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Thread Starter 

Hello everyone,

  I'm new to the forums, as I've been recently been thinking about attending the French Culinary Institute (or International Culinary Center) for their "International Art of Bread Baking" course in order to start off a career within the culinary industry.  Reasons for choosing the FCI (ICC) and their bread baking "career program" are mostly influenced by their reputation within the industry as one of the top culinary schools in the country and that their bread baking course is a 1/4 of their "Classic Culinary Arts" or "Classic Pastry Arts" programs (around $11,000 - $12,000 vs. $35,000 - $48,000).

 

  Now that's squared away I was wondering if anyone had any experiences with the FCI (ICC) with their "career programs" and how well their career department works with the alumni after they have graduated.  I'm well aware that you only get so much out of these programs and you get more from it the more you put in and that jobs in the industry aren't filled with glamour, high paying wages and usually require long hours on your feet, but I'd rather do something that I'm interested in than just doing a job.  Anyway, any incite would be most appreciated as well as things that you may feel the need to fill me on.  I'm ignorant of how the industry actually works, having never worked in a professional kitchen (advice on how to get my foot in the door without any professional experience or schooling would also be appreciated) so feel free to tell me anything and everything of your experiences that might help me along.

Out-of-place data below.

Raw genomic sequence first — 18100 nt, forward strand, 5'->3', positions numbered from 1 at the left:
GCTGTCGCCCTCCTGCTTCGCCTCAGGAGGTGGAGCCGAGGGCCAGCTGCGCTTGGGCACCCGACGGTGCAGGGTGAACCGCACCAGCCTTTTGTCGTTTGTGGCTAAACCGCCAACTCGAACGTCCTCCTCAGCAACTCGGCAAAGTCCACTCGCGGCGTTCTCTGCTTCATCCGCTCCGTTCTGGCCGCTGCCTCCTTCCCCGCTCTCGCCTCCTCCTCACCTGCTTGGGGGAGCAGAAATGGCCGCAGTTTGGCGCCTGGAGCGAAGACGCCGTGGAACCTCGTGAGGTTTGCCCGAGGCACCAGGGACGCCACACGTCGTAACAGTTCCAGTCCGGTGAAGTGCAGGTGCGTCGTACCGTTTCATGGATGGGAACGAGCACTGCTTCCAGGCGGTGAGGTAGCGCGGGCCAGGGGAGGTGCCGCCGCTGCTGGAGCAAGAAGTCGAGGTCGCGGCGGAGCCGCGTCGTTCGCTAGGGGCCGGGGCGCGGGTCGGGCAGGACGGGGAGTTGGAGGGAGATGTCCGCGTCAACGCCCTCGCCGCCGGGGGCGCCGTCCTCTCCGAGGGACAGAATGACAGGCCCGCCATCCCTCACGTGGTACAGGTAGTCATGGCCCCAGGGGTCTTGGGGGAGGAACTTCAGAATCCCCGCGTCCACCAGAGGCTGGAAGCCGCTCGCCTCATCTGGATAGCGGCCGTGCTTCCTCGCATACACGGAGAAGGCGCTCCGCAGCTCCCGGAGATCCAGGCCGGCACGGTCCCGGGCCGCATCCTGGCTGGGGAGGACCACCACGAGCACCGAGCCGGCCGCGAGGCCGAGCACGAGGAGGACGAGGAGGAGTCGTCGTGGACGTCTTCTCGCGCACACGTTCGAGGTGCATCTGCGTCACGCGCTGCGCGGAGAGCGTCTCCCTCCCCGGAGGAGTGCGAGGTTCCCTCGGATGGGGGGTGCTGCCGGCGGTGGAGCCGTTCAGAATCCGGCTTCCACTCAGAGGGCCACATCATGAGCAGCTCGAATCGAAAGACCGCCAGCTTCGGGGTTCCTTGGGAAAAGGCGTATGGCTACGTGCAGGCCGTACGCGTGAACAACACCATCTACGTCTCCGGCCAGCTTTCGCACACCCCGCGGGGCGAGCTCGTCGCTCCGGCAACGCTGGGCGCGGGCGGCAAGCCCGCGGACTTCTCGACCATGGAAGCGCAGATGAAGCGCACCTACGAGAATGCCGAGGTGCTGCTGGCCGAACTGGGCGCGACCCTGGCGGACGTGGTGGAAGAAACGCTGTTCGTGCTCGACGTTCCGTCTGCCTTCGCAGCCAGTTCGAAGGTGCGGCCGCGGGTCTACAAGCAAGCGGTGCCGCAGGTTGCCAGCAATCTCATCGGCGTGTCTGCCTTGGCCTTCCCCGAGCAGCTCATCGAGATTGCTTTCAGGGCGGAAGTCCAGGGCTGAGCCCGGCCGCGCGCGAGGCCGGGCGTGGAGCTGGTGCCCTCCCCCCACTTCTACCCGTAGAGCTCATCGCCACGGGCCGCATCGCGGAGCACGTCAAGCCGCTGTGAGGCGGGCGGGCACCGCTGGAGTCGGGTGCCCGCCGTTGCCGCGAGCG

And anyone who has or is working in NYC, what kind of food certification do you look for when you hire new people (food safety and the like)?  Would it help if I had some kind of food safety certification to get work in a kitchen (dishwashing, prep, etc.) without any real experience? 

Thank you for your time and I'm looking forward to any answers or advice you can give me.
 

 Oh, I also feel I'm slightly better off than most "newbies" in culinary school after cooking majority of my family's meals for the past 2 1/2 years. I feel like I have reasonably good knife skills, understanding the basics of baking, cooking, braising, stewing, etc. and for the most part, aside from the occasional misstep or experiment gone wrong, I do pretty well in the kitchen.  Anyway, again thanks for taking your time.